Punctuation doubts in CSE citing style
Thread poster: Cuiviewen

Cuiviewen  Identity Verified
Local time: 18:34
English to Spanish
+ ...
Jan 17, 2011

Hi everyone!
I'm writing because I've come across a doubt that is proving difficult to dispel... I'm proofreading a scientific paper, specifically on sedimentology, which will be sent to a journal that uses what seems to be a CSE-derived citing style. Here's the 'Instructions to authors' webpage of the journal:


Well, the author sometimes refers within the text to his own figures and sometimes to figures that appear in other papers.

Sometimes he mentions figures in other articles right after a citation, for instance:

'XXX and XXX (2005; Fig. 14C) show thrusts during the deposition of the upper XXX Formation...'
(he is clearly NOT referring to his own figures because there are fewer than 14 figures in his paper...)

And at other times, he wants readers to refer to his own figures, right after mentioning the citation, for example:

'This formation was deposited during the early Upper Cretaceous, extending from the Cenomanian to the Santonian (Poiré et al., 2007; Varela and Poiré 2008; Varela, 2009; Fig. 4).'
(he is clearly referring to his own figure, otherwise he'd be referring to a single figure in several sources!)

What I'd like to know is how I can make it clear that in some cases he is referring to a figure in his own paper and sometimes to figures in other papers!

Hope you can share your expertise and help me out!


Graeme Waller  Identity Verified
Local time: 00:34
Finnish to English
+ ...
Fig. and fig. etc. Jan 17, 2011

When I was a geological research student in the 80's, the convention was Fig. or Table (first letter capitalised) when referring to items in one's own paper and fig. or table (lower case first letter) when citing such in another paper. However you should try to check the actual journal's usage (http://www.andeangeology.equipu.cl/index.php/revista1/search/titles) because different journals have different rules/conventions.


Graeme Waller  Identity Verified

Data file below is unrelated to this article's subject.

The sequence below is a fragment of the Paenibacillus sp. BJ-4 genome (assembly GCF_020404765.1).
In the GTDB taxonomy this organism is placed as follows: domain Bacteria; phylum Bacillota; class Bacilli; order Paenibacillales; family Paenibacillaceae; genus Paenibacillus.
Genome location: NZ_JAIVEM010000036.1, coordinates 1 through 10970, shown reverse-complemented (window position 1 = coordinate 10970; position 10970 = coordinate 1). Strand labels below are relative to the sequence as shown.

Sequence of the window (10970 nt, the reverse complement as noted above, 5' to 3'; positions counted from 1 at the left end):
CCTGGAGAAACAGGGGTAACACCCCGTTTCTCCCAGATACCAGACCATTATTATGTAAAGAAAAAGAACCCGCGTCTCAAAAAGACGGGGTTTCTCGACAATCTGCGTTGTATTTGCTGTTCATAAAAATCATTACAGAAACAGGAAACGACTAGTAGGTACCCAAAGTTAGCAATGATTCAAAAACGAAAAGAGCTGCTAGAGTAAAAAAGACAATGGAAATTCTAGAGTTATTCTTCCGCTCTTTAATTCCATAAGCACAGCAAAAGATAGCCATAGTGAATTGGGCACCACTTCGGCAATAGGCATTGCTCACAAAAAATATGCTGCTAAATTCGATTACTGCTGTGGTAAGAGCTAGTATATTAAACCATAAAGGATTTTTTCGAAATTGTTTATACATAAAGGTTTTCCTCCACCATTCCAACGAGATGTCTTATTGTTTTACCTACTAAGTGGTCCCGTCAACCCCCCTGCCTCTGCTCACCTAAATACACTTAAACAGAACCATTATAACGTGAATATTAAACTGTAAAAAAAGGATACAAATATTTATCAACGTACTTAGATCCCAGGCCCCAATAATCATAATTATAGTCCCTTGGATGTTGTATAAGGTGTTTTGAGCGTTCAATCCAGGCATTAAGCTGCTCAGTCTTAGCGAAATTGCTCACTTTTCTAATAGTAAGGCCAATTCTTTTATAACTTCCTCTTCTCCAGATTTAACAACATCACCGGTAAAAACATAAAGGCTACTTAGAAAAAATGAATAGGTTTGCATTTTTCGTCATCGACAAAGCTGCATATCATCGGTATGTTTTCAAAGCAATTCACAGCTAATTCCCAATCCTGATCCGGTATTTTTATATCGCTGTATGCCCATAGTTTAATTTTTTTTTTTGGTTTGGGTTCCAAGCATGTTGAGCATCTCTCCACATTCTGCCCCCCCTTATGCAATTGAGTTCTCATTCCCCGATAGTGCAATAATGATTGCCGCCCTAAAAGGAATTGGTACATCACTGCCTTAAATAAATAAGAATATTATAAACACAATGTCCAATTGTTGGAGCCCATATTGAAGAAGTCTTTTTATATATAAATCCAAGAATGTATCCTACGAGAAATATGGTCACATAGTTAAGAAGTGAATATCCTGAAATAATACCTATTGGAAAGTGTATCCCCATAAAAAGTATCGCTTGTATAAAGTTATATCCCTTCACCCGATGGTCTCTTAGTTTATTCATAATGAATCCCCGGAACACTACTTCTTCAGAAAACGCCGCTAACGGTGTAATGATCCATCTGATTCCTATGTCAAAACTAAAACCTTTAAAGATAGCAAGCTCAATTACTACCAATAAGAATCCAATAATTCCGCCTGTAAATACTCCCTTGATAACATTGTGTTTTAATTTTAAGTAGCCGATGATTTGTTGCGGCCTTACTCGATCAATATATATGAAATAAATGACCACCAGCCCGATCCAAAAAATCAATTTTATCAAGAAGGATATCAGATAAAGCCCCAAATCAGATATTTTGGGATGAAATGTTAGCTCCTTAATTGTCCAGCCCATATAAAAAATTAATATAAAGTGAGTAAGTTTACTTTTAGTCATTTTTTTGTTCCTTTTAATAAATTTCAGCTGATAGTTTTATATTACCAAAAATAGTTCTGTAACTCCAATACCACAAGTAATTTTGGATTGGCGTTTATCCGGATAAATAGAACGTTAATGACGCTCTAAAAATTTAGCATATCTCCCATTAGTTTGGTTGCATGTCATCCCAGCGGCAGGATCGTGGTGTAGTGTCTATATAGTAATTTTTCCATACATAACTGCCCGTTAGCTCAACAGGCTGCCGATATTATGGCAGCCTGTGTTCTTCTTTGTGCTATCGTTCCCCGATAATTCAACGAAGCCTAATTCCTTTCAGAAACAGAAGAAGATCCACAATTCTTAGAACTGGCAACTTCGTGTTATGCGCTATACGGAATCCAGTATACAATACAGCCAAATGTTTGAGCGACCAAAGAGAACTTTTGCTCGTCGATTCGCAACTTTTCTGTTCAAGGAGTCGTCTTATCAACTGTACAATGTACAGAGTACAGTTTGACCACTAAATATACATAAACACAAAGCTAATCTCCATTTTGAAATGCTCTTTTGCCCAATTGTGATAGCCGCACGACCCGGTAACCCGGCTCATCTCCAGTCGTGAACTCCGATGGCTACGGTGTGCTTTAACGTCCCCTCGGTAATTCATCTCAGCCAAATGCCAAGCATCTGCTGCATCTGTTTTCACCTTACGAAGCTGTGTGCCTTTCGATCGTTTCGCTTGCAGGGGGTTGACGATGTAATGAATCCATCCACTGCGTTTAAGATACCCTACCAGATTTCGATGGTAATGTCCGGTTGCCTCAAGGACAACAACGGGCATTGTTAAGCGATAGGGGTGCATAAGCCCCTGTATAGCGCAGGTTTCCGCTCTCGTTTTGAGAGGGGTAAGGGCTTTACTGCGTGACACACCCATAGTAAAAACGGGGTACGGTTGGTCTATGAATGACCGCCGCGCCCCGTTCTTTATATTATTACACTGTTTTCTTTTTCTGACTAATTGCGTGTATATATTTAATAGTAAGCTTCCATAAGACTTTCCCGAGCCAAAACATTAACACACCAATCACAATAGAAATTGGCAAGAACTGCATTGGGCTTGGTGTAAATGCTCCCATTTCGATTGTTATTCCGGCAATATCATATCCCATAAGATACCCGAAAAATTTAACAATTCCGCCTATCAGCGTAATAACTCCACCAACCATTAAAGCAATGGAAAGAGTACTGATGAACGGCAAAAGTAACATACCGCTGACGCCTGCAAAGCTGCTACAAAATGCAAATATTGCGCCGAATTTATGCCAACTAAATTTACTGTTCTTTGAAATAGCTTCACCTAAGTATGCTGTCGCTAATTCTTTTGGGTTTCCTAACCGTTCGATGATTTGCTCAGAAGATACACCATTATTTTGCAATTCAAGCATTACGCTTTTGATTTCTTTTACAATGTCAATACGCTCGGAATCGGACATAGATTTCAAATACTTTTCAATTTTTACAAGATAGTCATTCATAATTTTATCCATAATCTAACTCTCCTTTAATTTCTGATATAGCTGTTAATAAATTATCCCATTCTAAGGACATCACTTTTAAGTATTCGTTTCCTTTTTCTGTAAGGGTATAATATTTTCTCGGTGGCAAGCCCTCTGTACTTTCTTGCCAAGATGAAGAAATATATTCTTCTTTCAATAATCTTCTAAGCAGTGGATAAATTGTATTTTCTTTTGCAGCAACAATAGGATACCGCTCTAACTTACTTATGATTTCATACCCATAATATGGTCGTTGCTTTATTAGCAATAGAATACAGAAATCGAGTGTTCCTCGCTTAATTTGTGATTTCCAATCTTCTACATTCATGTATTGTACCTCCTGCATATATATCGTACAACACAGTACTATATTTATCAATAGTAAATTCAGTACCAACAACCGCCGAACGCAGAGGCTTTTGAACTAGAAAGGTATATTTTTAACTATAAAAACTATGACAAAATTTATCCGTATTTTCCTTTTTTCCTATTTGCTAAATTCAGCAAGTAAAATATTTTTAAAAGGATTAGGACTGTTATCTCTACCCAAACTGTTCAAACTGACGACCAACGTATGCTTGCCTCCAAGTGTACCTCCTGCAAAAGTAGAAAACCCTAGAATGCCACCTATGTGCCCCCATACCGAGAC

Local time: 00:34
Finnish to English
+ ...
Tab. Jan 17, 2011

PS. That should be Tab. or tab. .


Michael Wetzel  Identity Verified
Local time: 23:34
German to English
comma vs. semi-colon Jan 17, 2011

I'm not familiar with CSE-style (I work in the humanities), but shouldn't the year and figure number in your first example be separated by a comma?

(Author X, Year X, p./fig X; Author Y, Year Y, p./fig. Y; Author Z, Year Z, p./fig. Z)

Any of these elements may be left out according to what is mentioned in the running text, but even in the case of "Year X, fig. X; Author Y, Year Y, fig. Y" the meaning would remain clear to a careful reader.

The fact that sometimes there is simply a figure (Author X, Year X, fig. X; Fig. Y [= in present article]) again requires the reader to pay attention, but the system remains consistent and more or less intutitive.

Sorry if this answer was a waste of your time, but I would suspect that this is also the CSE guide's answer.



Bilbo Baggins
Catalan to English
+ ...
Possible solutions Jan 17, 2011


.... Fig. 14C in XXX and XXX (2005) shows thrusts during the deposition ....

...This formation (see Fig. 4) was deposited during the early Upper Cretaceous, extending from the Cenomanian to the Santonian (Poiré et al., 2007; Varela and Poiré 2008; Varela, 2009)....


Cuiviewen  Identity Verified
Local time: 18:34
English to Spanish
+ ...
Thanks guys! Jan 18, 2011

I think that all of your answers are great for one reason or other. Until I meet the researcher to review the translation together, I'll do some reading of Andean Geology articles in the hope that I'll see the light at the end of the tunnel. I had done some reading before asking the oracle (this forum!) but it's different when you've got a definite idea in mind. If I find anything of interest, I'll let you know...
Thanks once again!


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Punctuation doubts in CSE citing style

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